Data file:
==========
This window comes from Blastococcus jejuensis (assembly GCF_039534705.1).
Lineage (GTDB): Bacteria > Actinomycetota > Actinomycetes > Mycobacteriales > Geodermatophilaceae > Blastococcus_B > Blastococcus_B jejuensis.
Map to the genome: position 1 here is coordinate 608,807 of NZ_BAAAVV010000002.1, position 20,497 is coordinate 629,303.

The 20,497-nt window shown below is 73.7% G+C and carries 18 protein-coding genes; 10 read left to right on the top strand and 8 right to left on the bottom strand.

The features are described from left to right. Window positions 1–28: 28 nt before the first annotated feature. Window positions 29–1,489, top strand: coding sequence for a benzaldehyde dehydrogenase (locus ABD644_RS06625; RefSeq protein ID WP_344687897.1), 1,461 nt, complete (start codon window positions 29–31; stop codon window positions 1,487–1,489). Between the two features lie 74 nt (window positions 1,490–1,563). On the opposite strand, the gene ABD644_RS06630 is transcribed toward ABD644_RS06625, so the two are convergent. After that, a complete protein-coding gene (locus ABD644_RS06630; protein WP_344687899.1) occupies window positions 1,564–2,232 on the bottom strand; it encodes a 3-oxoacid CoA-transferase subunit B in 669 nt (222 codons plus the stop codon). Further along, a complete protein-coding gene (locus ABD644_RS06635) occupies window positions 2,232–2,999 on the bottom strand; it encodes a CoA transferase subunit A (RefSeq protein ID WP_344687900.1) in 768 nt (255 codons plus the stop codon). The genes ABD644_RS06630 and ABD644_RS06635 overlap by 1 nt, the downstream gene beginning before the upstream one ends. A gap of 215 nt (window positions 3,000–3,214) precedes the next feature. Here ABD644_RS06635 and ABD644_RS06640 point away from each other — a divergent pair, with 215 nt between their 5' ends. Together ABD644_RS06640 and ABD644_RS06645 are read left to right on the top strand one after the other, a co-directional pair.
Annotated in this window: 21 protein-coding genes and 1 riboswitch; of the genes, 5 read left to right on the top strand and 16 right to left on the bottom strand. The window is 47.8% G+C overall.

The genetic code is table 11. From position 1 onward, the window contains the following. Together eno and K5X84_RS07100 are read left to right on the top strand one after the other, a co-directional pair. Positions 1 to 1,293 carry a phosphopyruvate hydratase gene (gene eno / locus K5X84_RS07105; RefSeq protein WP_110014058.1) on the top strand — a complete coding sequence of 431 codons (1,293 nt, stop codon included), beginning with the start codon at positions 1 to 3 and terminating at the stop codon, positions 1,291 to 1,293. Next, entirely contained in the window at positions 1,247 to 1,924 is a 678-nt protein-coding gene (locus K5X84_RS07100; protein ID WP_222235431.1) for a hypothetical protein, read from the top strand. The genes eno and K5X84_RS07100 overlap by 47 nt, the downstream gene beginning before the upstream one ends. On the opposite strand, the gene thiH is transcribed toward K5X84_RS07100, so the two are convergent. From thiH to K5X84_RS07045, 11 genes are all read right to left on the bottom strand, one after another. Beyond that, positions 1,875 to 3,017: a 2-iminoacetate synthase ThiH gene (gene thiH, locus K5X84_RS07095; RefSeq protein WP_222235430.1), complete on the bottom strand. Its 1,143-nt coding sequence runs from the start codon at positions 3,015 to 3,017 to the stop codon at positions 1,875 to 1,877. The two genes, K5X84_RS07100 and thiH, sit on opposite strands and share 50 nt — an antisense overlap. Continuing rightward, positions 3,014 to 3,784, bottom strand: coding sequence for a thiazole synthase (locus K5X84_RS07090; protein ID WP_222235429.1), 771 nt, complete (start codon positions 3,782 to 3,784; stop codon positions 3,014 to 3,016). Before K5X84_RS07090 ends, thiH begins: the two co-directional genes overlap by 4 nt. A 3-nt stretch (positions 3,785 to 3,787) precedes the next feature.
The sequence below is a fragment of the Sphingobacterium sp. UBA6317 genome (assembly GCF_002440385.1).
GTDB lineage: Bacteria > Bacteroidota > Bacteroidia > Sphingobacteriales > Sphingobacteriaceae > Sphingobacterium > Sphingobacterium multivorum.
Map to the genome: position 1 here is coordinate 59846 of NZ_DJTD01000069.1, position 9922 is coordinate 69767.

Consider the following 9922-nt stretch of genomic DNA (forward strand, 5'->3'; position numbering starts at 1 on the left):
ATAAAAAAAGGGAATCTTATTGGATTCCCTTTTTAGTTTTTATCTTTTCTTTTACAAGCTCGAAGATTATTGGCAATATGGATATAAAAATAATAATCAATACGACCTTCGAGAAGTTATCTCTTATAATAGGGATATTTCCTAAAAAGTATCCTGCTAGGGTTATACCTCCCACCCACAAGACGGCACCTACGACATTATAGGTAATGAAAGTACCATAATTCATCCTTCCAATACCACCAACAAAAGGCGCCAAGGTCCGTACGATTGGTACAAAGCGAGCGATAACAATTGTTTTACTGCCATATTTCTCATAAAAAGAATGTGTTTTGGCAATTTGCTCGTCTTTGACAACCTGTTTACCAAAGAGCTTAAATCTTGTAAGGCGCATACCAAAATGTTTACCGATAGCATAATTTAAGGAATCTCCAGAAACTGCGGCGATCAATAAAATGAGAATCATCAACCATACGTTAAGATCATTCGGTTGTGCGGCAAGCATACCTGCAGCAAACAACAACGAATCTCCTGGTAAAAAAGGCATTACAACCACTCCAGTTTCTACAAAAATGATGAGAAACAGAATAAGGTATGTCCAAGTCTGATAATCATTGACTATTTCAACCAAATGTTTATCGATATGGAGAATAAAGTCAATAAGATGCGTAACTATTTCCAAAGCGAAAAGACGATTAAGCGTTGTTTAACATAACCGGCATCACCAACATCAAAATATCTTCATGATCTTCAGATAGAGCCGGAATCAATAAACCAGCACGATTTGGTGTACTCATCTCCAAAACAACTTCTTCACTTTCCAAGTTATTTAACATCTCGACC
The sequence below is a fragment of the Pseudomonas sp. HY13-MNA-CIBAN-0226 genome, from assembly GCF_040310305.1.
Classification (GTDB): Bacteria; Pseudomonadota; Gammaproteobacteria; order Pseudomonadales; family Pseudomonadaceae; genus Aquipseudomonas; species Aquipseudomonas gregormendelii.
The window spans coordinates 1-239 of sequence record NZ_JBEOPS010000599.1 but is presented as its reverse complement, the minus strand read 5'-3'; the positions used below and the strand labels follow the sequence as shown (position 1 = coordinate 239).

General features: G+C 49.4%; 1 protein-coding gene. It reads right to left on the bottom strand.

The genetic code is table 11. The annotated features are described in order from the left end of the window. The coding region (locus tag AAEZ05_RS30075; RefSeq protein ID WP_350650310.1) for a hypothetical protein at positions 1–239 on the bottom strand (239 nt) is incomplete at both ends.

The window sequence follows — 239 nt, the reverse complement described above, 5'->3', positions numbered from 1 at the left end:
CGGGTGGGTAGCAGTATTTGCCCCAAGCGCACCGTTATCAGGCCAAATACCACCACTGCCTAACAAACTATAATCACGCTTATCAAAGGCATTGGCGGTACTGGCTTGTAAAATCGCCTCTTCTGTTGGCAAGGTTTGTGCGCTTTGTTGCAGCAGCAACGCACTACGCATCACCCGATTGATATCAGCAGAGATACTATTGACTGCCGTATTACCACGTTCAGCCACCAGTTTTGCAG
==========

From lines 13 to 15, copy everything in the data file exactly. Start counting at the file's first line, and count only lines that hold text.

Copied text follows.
The sequence below is a fragment of the Pseudomonas sp. HY13-MNA-CIBAN-0226 genome, from assembly GCF_040310305.1.
Classification (GTDB): Bacteria; Pseudomonadota; Gammaproteobacteria; order Pseudomonadales; family Pseudomonadaceae; genus Aquipseudomonas; species Aquipseudomonas gregormendelii.
The window spans coordinates 1-239 of sequence record NZ_JBEOPS010000599.1 but is presented as its reverse complement, the minus strand read 5'-3'; the positions used below and the strand labels follow the sequence as shown (position 1 = coordinate 239).